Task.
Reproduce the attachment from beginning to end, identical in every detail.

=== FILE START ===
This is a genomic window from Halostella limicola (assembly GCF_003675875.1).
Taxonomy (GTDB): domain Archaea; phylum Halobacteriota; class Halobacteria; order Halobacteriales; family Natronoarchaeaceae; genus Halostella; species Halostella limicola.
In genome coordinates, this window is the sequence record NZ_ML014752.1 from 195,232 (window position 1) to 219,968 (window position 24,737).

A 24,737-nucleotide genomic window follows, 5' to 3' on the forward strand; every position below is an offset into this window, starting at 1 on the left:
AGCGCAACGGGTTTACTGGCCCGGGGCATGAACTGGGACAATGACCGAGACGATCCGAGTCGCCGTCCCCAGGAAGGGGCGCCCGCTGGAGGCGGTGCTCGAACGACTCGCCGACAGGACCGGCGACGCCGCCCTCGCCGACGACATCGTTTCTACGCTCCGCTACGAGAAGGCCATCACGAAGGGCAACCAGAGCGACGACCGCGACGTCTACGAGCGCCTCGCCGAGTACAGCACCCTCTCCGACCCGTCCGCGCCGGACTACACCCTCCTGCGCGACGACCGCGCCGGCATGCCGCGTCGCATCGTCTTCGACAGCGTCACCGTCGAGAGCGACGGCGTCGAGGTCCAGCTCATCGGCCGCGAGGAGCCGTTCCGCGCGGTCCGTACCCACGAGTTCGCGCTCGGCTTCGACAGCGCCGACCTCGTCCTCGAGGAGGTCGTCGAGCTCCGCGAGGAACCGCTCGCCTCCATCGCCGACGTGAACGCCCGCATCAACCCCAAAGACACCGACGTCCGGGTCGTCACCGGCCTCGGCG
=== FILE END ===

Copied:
This is a genomic window from Halostella limicola (assembly GCF_003675875.1).
Taxonomy (GTDB): domain Archaea; phylum Halobacteriota; class Halobacteria; order Halobacteriales; family Natronoarchaeaceae; genus Halostella; species Halostella limicola.
In genome coordinates, this window is the sequence record NZ_ML014752.1 from 195,232 (window position 1) to 219,968 (window position 24,737).

A 24,737-nucleotide genomic window follows, 5' to 3' on the forward strand; every position below is an offset into this window, starting at 1 on the left:
AGCGCAACGGGTTTACTGGCCCGGGGCATGAACTGGGACAATGACCGAGACGATCCGAGTCGCCGTCCCCAGGAAGGGGCGCCCGCTGGAGGCGGTGCTCGAACGACTCGCCGACAGGACCGGCGACGCCGCCCTCGCCGACGACATCGTTTCTACGCTCCGCTACGAGAAGGCCATCACGAAGGGCAACCAGAGCGACGACCGCGACGTCTACGAGCGCCTCGCCGAGTACAGCACCCTCTCCGACCCGTCCGCGCCGGACTACACCCTCCTGCGCGACGACCGCGCCGGCATGCCGCGTCGCATCGTCTTCGACAGCGTCACCGTCGAGAGCGACGGCGTCGAGGTCCAGCTCATCGGCCGCGAGGAGCCGTTCCGCGCGGTCCGTACCCACGAGTTCGCGCTCGGCTTCGACAGCGCCGACCTCGTCCTCGAGGAGGTCGTCGAGCTCCGCGAGGAACCGCTCGCCTCCATCGCCGACGTGAACGCCCGCATCAACCCCAAAGACACCGACGTCCGGGTCGTCACCGGCCTCGGCG